The main issue for me is that Kant’s philosophy is too rationalist.  For starters, it’s hard not to contrast Kant’s deontological approach rather unfavorably with utilitarianism.  Kant seems too strict, too inflexible.  If a murder is going to ask me where his potential victim is, I have no trouble lying.  Context matters.  Plus, Kant’s system seems too ripe for abuse.  It’s obvious that any philosophy that prizes – not even proceduralism, but the intentions of a decider (rather than the consequences) opens up all sorts of potential for abuse.  It seems very different to me to, on the one hand, act as an admirable person of higher principle, refusing to tell a murderer, under threat of death where a potential victim is (which seems praiseworthy), versus, on the other hand, acting in a coldly rational fashion, refusing to lie to a murder on some sort of inflexible principle.  Kant’s rational individual is an abstract individual, free of context; his ethics operates at 10,000 feet at all times, in the realm of pure theory.  This offends my Burkean sense of the importance of tradition, context, and personal experience for making careful, prudent decisions.  It also offends my Burkean sense of the danger of rationalism leading to unintended consequences – the vision that our rational powers are greater than they are.  I find the rationalism in Kant appealing – who wouldn’t? – the notion that we can somehow uncover a perfect, pure, uncorrupted “answer” to morality.  But at the end of the day, I simply don’t think the human power of reason is strong enough to be its own legislator, its own, sole source of decision-making.  Kant is right that it is a defining human characteristic, but he was wrong to believe that therefore reason alone must be the sole guidance system in determining our wills.

Our reason is too susceptible to corruption, error, mistake, and influence by our emotions; we need history, wisdom of the past, tradition, convention, custom, law and legislation, discussion and debate with diverse viewpoints, and a judicious, careful education to give us all any fighting chance of making good decisions – decisions which must be measured by more than just the “good will” of those involved.  

In my view, Shakespeare knew better than Kant: 

“Our wills and fates do so contrary run

That our devices still are overthrown. 

Our thoughts are ours, their ends none of our own.”

As for the notion of “duty” or imperative in Kant – I’m not buying it.  It’s one thing, as I said, to try to live up to an inner code that requires you treat people honestly and fairly despite this going against your personal interests sometimes – but it’s quite another thing, it seems to me, to always act out of a grim sense of “duty” to abstract principles.  There’s something noble about the former – and there is something noble to Aristotle’s virtue ethics, clearly; but it strikes me after reading Kant that there’s nothing particularly noble to his rational actor.  It feels very Puritanical, very dry.  Plus, as I wrote above, I simply don’t buy the groundwork reasoning that he does at the start – particularly his argument that a good will is the only thing that is “taken to be good without qualification.” I don’t agree with that, and in fact, I don’t think the way he frames this observation is even particularly helpful; I much prefer Aristotle’s rather more commonsensical starting point – happiness is the only state considered to be preferable for itself, not for any other reason.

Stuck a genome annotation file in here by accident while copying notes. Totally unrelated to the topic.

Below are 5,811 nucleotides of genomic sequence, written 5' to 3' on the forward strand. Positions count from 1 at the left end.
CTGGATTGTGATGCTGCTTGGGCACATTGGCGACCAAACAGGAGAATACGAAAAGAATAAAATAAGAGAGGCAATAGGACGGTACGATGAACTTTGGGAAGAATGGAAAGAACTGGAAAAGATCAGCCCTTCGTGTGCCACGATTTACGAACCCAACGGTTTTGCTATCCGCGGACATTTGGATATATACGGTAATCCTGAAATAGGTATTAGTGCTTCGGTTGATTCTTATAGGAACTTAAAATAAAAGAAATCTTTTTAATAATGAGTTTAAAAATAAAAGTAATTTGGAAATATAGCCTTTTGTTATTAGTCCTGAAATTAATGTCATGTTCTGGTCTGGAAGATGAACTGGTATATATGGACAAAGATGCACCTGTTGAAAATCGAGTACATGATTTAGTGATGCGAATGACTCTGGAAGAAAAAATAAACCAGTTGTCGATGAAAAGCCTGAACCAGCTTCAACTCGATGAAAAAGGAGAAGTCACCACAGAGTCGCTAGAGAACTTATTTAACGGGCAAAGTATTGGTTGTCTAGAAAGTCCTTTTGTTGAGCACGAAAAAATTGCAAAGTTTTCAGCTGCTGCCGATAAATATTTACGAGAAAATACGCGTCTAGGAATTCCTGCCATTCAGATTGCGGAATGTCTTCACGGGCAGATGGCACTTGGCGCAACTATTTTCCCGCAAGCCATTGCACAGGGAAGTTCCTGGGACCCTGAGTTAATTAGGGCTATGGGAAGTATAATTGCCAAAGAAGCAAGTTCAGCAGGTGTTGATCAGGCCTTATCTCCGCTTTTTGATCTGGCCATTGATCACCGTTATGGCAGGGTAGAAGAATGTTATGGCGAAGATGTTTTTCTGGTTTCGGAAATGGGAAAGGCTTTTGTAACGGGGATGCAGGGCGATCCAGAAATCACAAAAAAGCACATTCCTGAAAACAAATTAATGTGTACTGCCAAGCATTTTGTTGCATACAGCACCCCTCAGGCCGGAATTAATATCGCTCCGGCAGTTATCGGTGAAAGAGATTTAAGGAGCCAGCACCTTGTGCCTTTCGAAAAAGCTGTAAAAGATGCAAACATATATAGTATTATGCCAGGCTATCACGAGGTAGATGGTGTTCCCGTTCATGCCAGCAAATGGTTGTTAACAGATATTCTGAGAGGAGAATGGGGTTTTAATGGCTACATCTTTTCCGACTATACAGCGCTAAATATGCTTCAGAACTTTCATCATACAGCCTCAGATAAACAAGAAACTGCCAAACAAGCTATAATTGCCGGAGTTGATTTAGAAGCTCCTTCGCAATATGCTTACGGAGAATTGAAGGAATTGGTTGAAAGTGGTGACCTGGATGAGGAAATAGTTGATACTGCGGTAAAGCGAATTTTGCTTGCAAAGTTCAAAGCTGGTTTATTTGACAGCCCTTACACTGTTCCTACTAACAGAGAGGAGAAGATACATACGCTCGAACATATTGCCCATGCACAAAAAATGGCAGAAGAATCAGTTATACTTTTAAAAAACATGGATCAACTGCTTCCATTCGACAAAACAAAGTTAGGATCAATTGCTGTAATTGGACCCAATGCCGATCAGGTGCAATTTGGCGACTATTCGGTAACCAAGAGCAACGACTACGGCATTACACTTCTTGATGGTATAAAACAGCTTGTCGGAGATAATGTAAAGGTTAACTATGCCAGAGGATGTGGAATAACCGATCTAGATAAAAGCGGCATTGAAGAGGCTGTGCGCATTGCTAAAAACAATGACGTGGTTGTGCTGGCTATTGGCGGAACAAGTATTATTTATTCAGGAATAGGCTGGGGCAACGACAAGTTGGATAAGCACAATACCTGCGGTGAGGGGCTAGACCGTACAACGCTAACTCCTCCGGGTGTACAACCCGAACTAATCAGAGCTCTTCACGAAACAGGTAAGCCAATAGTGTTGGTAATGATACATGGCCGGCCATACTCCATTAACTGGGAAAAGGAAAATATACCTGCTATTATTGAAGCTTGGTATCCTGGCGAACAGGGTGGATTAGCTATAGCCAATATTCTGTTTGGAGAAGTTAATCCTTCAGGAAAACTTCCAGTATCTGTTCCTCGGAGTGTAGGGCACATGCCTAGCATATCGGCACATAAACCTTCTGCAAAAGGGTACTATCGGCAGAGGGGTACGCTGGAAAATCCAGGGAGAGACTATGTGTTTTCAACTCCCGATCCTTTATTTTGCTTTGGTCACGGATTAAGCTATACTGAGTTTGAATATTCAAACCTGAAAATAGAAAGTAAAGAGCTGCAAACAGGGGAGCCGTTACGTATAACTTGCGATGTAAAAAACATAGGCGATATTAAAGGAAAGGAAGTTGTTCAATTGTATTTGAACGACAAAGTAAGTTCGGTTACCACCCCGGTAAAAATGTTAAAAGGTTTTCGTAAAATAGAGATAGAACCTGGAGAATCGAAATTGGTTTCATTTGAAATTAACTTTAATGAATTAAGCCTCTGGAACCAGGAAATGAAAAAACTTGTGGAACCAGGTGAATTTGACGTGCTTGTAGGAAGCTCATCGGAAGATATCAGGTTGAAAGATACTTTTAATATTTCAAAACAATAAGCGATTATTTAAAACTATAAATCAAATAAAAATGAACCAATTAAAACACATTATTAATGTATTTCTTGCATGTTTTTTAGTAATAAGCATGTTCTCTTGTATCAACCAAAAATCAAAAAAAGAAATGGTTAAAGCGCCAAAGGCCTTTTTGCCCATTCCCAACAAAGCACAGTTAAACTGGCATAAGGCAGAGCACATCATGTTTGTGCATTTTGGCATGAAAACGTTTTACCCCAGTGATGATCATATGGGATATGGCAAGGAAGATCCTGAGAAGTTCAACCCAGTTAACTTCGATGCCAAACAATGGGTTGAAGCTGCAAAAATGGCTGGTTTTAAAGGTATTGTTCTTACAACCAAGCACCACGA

Well, that’s it.  I’m glad I revisited Kant 23 years later, and it’s probably a good sign that I can read Kant straight through with no problem nowadays, compared to the trouble I had at 19.  That must mean I’ve learned how to read!  Beyond that, I’m glad I gave Kant another read; say what you want about him, but he certainly had a strong vision of the good.  While I find rationalism appealing, I’m much more of a utilitarian, I suppose, a situationist, a contextualist.  In my view, what I don’t particularly like about anyone who implores you to “do your duty” or to bow to their own particular brand of imperative is that most of these entreaties ask us to move quickly, to rationalize – and *not* to slow down, be deliberate, look carefully at the facts, to weigh and consider, to contextualize, and to ask questions and be critical.  

But the irony here is that perhaps Kant is an anomaly: typically the word “duty,” the sense of “ought,” the imploring of an apparently necessary “imperative” tends to work best on us when it circumvents our rational faculties, when it bypasses our critical thinking brains; it works best when it is pressing against our sense of guilt or shame.  That is when the nag of “duty” works most insidiously.  Kant’s conception of duty is not like that; it seems to have nothing to do with emotions like guilt at all.  Yet it is hard for me to imagine any notion of duty or imperative that is so dryly rational that it is unaffected by emotion at all.  And any system of ethics that does not consciously plan for this corruption is a system that is ripe for abuse.